Parallel to the individual level, a criminal spin may be detected in groups as well. In addition, a large group such as an organization, an entire neighborhood, society or culture may exhibit behavior patterns that represent a criminal spin. For example, research on group rape shows that there is a process of mutual encouragement generating an acute collective spin leading the offenders to commit this grave crime. Group rape is often committed while committing another offense, e.g., robbery, and in line with Ben Azzai’s warning in the Ethics of the Fathers that" one sin leads to another sin”, the planned robbery also turns into an unplanned group rape. In such a process of an acute group spin, the group operates as a whole that is larger than its parts. Even if its individual members would not have committed the rape, their collective spin leads to an extreme escalation of violence. Research on members of youth gangs exhibiting chronic group spin patterns has also validated this claim, given that the extent of the offenses committed by the members had grown since they joined the gang.

In a similar vein, research on the Crime Contagion Models detected a criminal spin in an entire neighborhood to such an extent that the escalation of criminality was found to be greater than the other characteristics of the neighborhood’s deterioration. Furthermore, one may detect a criminal spin even in larger entities, across cultures and social classes or even at a national level, as for example in the case of Nazism Germany, where almost an entire nation adopted a hateful and deviant way of thought, feeling and behavior. Here too, the whole is larger than the sum of its parts in that the culture’s accumulated criminal hatred is greater than the one displayed by individual members.



                                     

5. Duration

Usually, if nothing interferes with the natural order of events, the criminal spin leads to a crisis that halts its movement, or reaches a peak and then subsides. The spin can also be brought to a halt by an external intervention. In the experience of the offender, the intervention necessary to stop the spin from escalating should be more powerful than the spin. While law enforcement and social systems might provide such an external intervention, they usually target only some of the characteristics of the criminal spin. Usually their influence is only short-term and limited to the acute criminal spin, and as such they fail to bring about a change that lasts. Therefore, it is necessary to generate a complementary transformation that can deeply influence the chronic spin. Positive criminology is a perspective that encompasses various models aimed at this objective.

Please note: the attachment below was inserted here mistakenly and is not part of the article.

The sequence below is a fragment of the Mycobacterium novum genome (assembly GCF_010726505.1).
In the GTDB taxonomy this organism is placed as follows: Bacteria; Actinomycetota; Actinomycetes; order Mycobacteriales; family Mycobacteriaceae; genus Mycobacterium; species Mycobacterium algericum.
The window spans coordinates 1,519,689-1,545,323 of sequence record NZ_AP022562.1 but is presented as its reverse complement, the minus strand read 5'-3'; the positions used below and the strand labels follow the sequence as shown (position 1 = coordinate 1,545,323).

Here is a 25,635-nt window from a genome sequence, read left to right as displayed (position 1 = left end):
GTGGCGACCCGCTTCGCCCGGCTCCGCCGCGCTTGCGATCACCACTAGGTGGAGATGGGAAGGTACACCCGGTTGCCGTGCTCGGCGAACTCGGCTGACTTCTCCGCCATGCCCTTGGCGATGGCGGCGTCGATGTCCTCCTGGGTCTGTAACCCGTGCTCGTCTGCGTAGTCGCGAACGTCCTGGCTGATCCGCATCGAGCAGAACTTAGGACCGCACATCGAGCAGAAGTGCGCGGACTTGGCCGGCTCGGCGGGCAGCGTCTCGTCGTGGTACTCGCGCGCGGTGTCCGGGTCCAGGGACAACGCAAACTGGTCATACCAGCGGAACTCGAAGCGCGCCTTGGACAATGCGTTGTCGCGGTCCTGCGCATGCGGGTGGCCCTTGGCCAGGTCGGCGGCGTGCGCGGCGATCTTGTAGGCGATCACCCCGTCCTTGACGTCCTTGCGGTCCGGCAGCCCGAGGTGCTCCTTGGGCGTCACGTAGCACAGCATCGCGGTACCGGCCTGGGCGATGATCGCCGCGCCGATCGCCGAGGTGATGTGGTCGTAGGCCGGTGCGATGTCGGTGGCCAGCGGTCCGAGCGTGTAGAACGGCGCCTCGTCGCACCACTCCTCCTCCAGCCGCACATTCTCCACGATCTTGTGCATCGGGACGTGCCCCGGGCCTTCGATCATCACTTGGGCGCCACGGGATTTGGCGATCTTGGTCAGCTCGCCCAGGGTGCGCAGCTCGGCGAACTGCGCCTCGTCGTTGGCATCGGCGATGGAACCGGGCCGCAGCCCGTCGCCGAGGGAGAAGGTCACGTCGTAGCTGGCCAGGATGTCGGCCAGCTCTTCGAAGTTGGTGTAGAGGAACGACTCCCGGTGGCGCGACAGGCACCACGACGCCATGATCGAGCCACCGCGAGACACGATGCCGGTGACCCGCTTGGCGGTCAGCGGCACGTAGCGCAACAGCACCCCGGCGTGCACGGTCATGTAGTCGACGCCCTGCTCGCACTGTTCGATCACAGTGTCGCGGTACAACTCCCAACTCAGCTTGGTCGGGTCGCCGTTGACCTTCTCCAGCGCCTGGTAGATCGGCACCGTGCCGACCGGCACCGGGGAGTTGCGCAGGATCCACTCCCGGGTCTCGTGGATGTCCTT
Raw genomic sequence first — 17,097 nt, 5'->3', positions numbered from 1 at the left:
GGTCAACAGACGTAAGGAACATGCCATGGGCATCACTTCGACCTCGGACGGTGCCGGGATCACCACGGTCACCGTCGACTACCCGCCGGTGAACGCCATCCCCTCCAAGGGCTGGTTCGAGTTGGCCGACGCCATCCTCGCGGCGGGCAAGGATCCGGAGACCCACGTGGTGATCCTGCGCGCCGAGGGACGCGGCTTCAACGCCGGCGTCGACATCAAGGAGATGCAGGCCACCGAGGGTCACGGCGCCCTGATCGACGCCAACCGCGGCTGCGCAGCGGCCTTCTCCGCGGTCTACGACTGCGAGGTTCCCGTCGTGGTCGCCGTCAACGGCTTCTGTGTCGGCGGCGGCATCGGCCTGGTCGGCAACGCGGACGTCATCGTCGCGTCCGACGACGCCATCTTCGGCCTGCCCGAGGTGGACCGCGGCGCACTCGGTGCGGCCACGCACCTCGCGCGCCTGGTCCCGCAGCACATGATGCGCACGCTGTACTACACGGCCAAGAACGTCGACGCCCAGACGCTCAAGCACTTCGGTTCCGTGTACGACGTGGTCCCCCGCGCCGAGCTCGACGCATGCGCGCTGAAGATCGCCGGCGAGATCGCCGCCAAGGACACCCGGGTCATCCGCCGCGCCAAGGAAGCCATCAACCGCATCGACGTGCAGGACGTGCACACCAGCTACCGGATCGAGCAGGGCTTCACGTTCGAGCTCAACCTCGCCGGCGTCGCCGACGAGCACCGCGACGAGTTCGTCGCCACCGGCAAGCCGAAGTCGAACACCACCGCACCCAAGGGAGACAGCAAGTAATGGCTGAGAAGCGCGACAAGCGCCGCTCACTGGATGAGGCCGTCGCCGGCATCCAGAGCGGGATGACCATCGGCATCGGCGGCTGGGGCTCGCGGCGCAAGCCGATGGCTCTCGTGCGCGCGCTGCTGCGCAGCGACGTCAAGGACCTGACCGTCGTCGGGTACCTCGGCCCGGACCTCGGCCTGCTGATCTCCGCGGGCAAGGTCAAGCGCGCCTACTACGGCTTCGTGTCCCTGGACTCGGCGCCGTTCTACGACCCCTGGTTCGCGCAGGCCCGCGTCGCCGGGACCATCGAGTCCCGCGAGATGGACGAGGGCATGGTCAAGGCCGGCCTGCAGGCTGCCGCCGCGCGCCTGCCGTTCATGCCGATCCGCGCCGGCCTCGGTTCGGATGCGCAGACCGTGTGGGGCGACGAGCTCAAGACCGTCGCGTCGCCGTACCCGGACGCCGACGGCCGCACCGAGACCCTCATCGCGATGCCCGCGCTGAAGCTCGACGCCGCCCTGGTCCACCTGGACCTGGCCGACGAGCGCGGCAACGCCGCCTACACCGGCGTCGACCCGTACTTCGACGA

Despite the lack of choice and loss of Self-control theory of crime depicted by the criminal spin model, the latter does not intend to remove the Moral responsibility from the agent, but to describe the phenomenological experience during the spin. It is only after the spin that individuals recall that they experienced a reduced sense of control, which made it difficult for them to stop it by themselves.

                                     

6. Views and treatment

The phenomenological model of criminal spin allows us to analyze situations and behaviors in society, to examine whether they feature a process of criminal spin and to suggest how this spin may be stopped. As such, different interventions are necessary to stop acute versus chronic spin, and individual versus group spin.

                                     

7. Bibliography

  • Bensimon, M., & Ronel, N. 2012. The flywheel effect of intimate partner violence: A victim-perpetrator interactive spin. Aggression and Violent Behavior, 17, 423–429.
  • Bensimon, M., Baruch, A., & Ronel, N. 2013. The experience of gambling in an illegal casino: The gambling spin process. European Journal of Criminology, 101, 3–21.
  • Ronel, N., & Segev, D. 2014. The" positive” can subside criminality: Growing out of a criminal spin by positive criminology approaches. In D. Polizzi, M. Braswell & M. Draper eds., Transforming Corrections: Humanistic Approaches to Corrections and Offender Treatment 2nd editionpp. 229–246. Durham, North Carolina: Carolina Academic Press
  • Ronel, N. 2009. The criminal spin. In K. Jaishankar ed., International perspectives on crime and justice pp. 126–145. Newcastle upon Tyne, UK: Cambridge Scholars Publishing.
  • Ronel, N. 2011. Criminal behavior, criminal mind: Being caught in a criminal spin. International Journal of Offender Therapy and Comparative Criminology, 558, 1208 - 1233.
  • Zemel, O., Ronel, N., & Einat, T. 2015. The impact of introspection and resilience on abstention and desistance from delinquent behavior among adolescents at risk. European Journal of Criminology